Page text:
Cook Chicken Faster
Chicken, by nature, is quick. Even when it comes to slow-cooking methods like braising, chicken is much faster to cook relative to a meat cut like, say, brisket. But we want to help you cook your chicken even quicker. We chatted with senior food editor Dawn Perryand senior associate food editor Alison Roman to get the scoop on quick chicken dishes.
Go Boneless and Skinless
The chicken’s flesh will cook much quicker with no skin or bone to leach heat. We prefer boneless, skinless chicken thighs to breasts—we find that the thigh has so much more flavor. In fact, senior associate editor Alison Roman finds that thighs actually cook more quickly than breasts do when they’re boneless and skinless. But go breast if you want to (and we know you want to).
Pound It Thinly
Whether it’s a thigh or a breast, chicken will cook more quickly when it’s thinner. It’s all about increasing the surface-to-volume ratio. The heat will penetrate the cut a lot faster that way.
For Whole Birds, Go Spatchcock
As we said in our July 2013 issue, spatchcocking is “the speediest, easiest way to grill a whole bird. Also known as butterflying, it exposes lots of skin directly to the heat, guaranteeing thorough browning and crisping.” Here’s how to do it: Using kitchen shears, cut chicken along both sides of the backbone to remove it. Flip chicken over. Press down on the breastbone until you hear it crack. If you don’t want to do all of this yourself, ask your butcher to do it for you.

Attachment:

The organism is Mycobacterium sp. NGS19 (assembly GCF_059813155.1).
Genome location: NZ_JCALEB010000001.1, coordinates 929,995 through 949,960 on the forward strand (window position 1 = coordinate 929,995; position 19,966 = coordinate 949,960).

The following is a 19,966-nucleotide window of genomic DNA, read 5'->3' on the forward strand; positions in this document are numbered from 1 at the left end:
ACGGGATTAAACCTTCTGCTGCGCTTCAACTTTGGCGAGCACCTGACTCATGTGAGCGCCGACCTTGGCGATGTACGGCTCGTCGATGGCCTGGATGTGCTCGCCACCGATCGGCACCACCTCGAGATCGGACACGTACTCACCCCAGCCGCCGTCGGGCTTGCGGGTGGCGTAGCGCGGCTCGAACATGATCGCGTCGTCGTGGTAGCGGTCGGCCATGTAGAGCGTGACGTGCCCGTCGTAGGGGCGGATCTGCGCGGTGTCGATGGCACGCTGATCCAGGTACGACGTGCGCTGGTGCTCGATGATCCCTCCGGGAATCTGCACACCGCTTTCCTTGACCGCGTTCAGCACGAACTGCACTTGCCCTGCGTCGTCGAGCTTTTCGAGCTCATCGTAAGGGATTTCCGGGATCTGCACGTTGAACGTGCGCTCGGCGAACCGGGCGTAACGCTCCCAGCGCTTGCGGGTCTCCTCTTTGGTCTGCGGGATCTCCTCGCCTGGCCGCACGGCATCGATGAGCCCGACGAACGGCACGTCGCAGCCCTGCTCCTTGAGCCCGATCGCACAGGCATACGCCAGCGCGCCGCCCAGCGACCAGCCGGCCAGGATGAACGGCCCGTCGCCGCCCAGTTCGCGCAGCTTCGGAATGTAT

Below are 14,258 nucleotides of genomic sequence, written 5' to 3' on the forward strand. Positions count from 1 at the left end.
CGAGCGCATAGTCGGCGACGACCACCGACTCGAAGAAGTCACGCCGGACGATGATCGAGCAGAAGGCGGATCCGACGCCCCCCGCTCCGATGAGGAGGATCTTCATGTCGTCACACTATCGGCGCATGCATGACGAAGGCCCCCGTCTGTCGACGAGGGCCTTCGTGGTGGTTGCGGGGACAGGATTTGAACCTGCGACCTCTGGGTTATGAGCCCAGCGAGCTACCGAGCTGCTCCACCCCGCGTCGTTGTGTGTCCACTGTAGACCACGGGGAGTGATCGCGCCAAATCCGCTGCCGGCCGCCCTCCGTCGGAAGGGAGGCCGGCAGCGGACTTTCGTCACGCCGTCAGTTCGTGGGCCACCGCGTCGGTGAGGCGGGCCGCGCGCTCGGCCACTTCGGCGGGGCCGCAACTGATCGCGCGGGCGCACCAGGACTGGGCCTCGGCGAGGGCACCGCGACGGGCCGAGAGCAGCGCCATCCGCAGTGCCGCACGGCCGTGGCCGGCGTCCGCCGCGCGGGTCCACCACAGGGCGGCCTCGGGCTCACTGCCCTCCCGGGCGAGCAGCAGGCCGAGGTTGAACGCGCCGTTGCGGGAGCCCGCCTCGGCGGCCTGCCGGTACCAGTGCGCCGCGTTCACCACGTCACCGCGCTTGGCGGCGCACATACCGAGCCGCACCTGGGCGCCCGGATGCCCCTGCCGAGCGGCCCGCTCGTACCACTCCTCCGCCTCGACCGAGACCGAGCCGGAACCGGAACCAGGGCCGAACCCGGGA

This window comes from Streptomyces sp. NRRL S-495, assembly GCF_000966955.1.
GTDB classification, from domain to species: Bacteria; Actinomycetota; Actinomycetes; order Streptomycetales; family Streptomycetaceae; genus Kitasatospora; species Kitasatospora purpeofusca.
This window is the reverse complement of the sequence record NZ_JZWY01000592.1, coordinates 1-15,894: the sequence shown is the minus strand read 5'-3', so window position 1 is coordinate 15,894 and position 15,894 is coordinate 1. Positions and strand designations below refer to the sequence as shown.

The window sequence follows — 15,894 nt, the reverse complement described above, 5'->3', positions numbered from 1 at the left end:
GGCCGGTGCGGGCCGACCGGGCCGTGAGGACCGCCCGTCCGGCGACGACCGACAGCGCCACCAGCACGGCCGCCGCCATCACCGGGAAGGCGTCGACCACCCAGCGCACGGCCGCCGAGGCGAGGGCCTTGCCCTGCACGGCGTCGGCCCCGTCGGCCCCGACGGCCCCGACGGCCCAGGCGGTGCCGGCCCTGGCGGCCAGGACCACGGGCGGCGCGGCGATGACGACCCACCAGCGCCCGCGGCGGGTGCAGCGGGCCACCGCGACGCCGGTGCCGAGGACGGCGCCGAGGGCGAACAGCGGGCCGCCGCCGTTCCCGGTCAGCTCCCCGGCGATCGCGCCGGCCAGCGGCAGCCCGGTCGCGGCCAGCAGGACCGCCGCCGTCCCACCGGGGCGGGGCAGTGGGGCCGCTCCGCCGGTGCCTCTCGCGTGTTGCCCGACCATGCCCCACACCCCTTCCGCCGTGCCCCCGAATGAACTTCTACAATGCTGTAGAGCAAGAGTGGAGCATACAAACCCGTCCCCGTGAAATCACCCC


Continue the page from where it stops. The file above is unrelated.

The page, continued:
SEE MORE: Egregious Summer Cookout Mistakes
Cook It Under a Brick
It helps that chicken under a brick is spatchcocked; but when it’s under the pressure of a heavy object—like a brick!—the chicken gets firmly pressed onto the hot grill. The brick also gets hot, cooking the chicken from above, too.
Cut It Into Smaller Pieces
Again, increasing the surface-area-to-volume ratio helps heat penetrate the chicken’s flesh faster. Cook small pieces of chicken on high heat for a killer stir-fry, or skewer them and set them on the grill for kebabs.
Don’t Forget About Ground Chicken!
Just like any ground meat, ground chicken only takes a couple minutes to cook. You can form it into patties, roll it into meatballs, or make it into a Thai larb.
Any kind of fat—like butter and oil—is a heat conductor, so it’ll help the chicken cook faster. Plus, fat helps give flavor to cuts like chicken breasts. So go H.A.M. on that butter.